[The Hairy Footed Flower Bee (HFFB) gets the name from the male, who has long whiskers on his front legs. He uses these to stroke the female’s eyes in an attempt to becalm her long enough to mate. (Seedball)]
It’s late February and the hairy-footed flower bees are emerging from their nests. The boys fly out first, all fluffy and bright ginger with hairy-legs, and an exuberance that says ‘Hello! Look at me’. They are a delight to behold and a true sign Spring has arrived. The flowers have yet to unzip themselves, and the bees whizz through them, darting around our parks and gardens getting a feel for their territory. They are inquisitive, getting to know the neighbours and generally being seen.
A couple of weeks later the girls fly out, looking fashionably dressed in black tunics and bright orange trousers she uses to collect pollen. By now the comfrey flowers are open for business and she tentatively sups on the nectar with her long tongue. She has a long list of things to do: find a place to nest, go shopping for pollen, start a family, pollinate some flowers and generally do things the boys are incapable of.
Mating is her first challenge and there is no shortage of suitors sniffing her out and harassing her while she goes about her daily life. She has to bat them away, out-fly them and fight them off before conceding to the strongest boy, making her the perfect calendar girl for the #BeeToo movement.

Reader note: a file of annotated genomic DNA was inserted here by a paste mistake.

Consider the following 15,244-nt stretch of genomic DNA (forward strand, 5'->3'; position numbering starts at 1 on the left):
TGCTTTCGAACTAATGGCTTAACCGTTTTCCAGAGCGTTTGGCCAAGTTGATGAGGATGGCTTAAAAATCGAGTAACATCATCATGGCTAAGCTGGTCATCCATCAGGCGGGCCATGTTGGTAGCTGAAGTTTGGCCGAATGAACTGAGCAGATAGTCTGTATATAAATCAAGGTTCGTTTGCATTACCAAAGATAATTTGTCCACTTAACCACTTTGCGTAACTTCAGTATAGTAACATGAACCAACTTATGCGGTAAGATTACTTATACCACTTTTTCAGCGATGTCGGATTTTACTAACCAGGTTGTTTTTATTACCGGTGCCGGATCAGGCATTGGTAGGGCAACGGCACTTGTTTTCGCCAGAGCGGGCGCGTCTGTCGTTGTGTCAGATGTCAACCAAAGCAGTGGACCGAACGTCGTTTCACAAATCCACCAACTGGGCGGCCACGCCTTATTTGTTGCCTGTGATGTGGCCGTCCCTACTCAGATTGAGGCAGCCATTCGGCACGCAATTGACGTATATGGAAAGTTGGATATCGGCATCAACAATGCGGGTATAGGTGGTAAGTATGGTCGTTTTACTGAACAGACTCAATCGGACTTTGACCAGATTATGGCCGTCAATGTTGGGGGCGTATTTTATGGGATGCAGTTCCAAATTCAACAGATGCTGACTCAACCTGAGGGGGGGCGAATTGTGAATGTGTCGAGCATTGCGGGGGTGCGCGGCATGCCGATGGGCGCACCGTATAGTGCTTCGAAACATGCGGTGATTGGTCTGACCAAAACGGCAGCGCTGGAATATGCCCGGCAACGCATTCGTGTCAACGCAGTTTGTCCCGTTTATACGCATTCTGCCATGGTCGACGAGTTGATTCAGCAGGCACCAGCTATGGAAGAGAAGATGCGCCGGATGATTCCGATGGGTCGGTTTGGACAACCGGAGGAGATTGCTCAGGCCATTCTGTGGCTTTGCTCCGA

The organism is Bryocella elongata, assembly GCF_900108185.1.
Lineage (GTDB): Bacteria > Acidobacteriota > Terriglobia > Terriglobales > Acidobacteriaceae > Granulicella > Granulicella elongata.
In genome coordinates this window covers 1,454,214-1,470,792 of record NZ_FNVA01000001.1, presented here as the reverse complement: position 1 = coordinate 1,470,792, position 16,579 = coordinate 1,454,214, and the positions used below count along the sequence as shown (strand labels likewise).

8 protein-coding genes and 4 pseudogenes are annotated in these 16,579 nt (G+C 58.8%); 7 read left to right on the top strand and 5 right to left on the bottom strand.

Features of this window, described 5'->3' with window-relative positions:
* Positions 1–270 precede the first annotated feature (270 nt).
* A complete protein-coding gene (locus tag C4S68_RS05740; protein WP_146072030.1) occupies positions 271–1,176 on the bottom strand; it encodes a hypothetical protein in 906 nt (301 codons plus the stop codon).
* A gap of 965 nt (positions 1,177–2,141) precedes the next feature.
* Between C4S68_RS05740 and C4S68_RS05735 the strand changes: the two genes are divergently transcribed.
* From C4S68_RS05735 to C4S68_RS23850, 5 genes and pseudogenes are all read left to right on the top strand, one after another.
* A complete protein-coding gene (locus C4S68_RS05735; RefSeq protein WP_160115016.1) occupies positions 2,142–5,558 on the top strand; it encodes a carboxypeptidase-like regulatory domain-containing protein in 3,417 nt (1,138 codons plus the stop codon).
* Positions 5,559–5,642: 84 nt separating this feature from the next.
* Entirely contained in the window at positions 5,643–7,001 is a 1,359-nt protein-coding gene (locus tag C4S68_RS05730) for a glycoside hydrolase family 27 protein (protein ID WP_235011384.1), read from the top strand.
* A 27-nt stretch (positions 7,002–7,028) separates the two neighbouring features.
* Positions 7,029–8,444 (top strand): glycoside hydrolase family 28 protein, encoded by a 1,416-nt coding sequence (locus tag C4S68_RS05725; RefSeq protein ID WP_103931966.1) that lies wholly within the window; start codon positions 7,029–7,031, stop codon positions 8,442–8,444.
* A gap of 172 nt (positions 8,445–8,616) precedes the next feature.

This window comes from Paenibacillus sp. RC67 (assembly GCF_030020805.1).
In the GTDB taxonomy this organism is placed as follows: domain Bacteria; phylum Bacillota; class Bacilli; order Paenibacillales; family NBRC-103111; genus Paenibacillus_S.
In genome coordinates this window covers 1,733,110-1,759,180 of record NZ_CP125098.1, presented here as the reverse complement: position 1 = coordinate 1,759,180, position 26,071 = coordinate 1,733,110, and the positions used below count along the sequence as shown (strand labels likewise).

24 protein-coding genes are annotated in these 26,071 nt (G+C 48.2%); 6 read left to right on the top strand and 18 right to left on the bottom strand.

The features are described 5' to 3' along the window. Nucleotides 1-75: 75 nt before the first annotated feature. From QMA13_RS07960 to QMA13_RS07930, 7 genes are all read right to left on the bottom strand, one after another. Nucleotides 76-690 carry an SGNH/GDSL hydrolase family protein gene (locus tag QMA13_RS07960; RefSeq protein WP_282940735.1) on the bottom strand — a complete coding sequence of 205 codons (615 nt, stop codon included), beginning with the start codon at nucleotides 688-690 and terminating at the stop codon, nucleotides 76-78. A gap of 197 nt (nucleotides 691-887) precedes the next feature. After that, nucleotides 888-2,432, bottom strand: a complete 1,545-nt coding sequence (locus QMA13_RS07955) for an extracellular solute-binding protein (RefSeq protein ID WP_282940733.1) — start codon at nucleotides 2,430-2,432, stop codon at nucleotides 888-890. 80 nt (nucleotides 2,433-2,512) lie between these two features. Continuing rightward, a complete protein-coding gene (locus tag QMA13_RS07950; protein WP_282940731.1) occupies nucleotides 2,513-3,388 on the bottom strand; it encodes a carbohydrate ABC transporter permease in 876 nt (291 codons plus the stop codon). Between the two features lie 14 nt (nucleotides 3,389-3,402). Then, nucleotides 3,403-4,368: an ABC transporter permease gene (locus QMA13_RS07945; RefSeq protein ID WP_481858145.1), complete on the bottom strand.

Then she has to find a hole to build her nest, preferably in a housing complex of soft mortar near other flower bees, which makes it very noisy. She will live in her own flat, crafting cells to fill with pollen where she will lay her eggs. It’s hard work!
And that’s not the only moan. The mourning bees have taken over her nest, redecorating the cell walls and chucking out anything bought from John Lewis. They have replaced the flower bee eggs with their own, commandeered the pollen larder and are now buzzing loudly about squatters’ rights for cleptoparasites.
By mid-May the boys are looking old and faded, a trip to the nectar pub is about all they can muster. The girls are still out collecting pollen and weeks of hard work have left their wings in tatters. She has nearly finished her jobs. They have been meeting the new late-Spring bees who have just emerged, like them before, all looking dapper and pimped-up ready for World Bee Day. And it is with a sense of pathos that the flower bees won’t be looking at their best as they come to the end of their season just before the world spends a day celebrating them.